As at June 2021, the Director General of NIMASA,Dr. Bashir Jamoh said eleven firms were shortlisted by NIMASA as beneficiaries with four banks for disbursement.
“The CVFF account is not under NIMASA’s control, in the sense that it cannot use the money, it must go through a process and that is why we have not been able to disburse the fund.
“With the way Cabotage Act of 2003 is designed, disbursement from primary lending institutions as stated in the Act cannot happen now, because the operations of TSA in all government agencies accounts now comes from TSA,” Jamoh noted
But on Thursday, last week, the Federal Government again, disclosed that disbursement of the cabotage funds would commence with the inauguration of the special committee next week by the Minister of Finance, Budget and National Planning, as 11 banks had been shortlisted for the purpose.
Jamoh, disclosed this at the 53 sessions of the Presidential Media chat organized by the President Media team, in Abuja.
The fund is sourced from a 2 per cent contributions by indigenous ship owners from every contract executed in the nation’s waters.
The disbursement of the CVFF is backed by the provisions of Section 42(1)-(2) of the Cabotage Act 2003, enacted to promote the development of indigenous ship acquisition capacity by providing financial assistance to Nigerian operators in domestic coastal shipping.
Jamoh while lamenting the absence of indigenous fleets, stated that the disbursement of the funds will not only enhance local shipping business but also assist in creating jobs for the over 2041 Nigerian Seafarers trained by the Agency.
He disclosed that NIMASA has trained about 2041 Seafarers in various institutions overseas, out of which over 800 have gained jobs with shipping companies, globally
“We are unable to retain them here, due to the absence of fleets to provide jobs for them in Nigeria, after their training overseas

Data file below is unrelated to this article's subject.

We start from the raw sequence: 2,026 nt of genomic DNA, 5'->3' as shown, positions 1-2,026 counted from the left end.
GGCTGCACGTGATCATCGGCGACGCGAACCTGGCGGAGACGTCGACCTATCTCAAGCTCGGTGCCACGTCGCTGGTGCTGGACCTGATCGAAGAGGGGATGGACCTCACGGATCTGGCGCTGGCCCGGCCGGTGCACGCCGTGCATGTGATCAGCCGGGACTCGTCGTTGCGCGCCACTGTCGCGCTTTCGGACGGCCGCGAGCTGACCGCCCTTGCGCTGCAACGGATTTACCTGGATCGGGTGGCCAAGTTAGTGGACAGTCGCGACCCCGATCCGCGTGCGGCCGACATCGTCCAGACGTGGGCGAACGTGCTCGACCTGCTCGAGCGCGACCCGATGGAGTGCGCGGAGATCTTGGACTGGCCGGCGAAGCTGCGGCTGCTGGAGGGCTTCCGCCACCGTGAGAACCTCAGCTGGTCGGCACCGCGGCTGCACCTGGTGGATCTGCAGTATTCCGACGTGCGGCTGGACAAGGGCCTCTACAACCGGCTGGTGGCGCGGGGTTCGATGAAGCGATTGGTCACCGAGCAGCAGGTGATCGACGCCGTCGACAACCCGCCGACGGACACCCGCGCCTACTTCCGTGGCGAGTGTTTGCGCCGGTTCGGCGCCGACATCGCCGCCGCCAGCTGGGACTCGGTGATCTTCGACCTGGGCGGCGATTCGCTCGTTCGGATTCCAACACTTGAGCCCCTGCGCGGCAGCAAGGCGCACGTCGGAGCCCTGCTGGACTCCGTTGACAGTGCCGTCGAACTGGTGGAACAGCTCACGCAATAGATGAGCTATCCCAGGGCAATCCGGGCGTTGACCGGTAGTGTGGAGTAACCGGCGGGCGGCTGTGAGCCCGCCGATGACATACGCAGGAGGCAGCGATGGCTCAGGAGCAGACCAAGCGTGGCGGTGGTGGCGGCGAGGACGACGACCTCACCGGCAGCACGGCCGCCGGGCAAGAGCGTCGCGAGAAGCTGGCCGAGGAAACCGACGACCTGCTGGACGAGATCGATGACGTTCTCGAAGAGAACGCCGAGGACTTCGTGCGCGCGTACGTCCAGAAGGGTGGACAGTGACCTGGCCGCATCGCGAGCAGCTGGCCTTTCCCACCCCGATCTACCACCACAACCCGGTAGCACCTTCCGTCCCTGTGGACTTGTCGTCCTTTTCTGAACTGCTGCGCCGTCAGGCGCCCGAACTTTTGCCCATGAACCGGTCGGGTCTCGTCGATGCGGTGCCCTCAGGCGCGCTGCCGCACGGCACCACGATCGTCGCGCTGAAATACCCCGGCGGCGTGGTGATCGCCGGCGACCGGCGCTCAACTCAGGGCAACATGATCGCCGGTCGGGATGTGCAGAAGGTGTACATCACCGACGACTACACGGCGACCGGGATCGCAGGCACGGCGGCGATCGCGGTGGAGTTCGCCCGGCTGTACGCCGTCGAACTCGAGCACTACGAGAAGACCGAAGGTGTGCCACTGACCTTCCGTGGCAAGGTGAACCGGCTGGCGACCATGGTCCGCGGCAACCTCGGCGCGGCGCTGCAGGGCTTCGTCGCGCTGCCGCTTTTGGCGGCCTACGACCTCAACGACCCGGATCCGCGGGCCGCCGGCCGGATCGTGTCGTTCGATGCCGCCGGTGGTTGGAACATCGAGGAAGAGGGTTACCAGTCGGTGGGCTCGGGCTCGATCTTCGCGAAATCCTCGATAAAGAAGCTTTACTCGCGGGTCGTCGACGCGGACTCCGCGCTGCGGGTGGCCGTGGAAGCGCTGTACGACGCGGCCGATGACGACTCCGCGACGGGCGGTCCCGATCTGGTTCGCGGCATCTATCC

“One vessel can employ up to 40 of them. The shipping business is capital intensive, thus government need to give helping hands to potential ship owners. We need them to feed into our own system if the fleets are available.” He said
The Director General while speaking on the payment of “ War Risk Insurance” imposed on shipments of goods into Nigeria, stated that NIMASA is working to exit Nigeria from such charges, following safety records at the Gulf of Guinea Jamoh stated that efforts are on to ensure that shipments of goods and services to Nigeria from Europe no longer attract “ War risks insurance”
He disclosed that Payment of war risks insurance has been going on for 25 years following insecurity in the Gulf of Guinea, but noted that with the recent safety records in the region, ships coming into Nigeria waters don’t need to pay such risks
“There are three basic insurance charges p, including “ War risk insurance, insurance on the valuables in the ship and personnel insurance for workers in the ship.
These are the three key elements which we ought not to be paying, as they are responsible for a 90% increase in the prices of goods and services imported into Nigeria.
“They have commended NIMASA for the security recorded in the Gulf of Guinea and we are waiting for the report from the Lloyds of London very soon, we hope to exit this insurance
Speaking on NIMASA’s achievements, he disclosed that the agency remitted N30b into the federation account in the first half of 2022,
He disclosed security in the Gulf of Guinea had been largely aided by the deep blue project, adding that “the Gulf of Guinea has recorded zero attacks since the last quarter of 2021 to date
“We have not experienced any attacks in Nigeria since the last quarter of 2021 to date which was why they have removed us from the piracy list,” Jamoh added.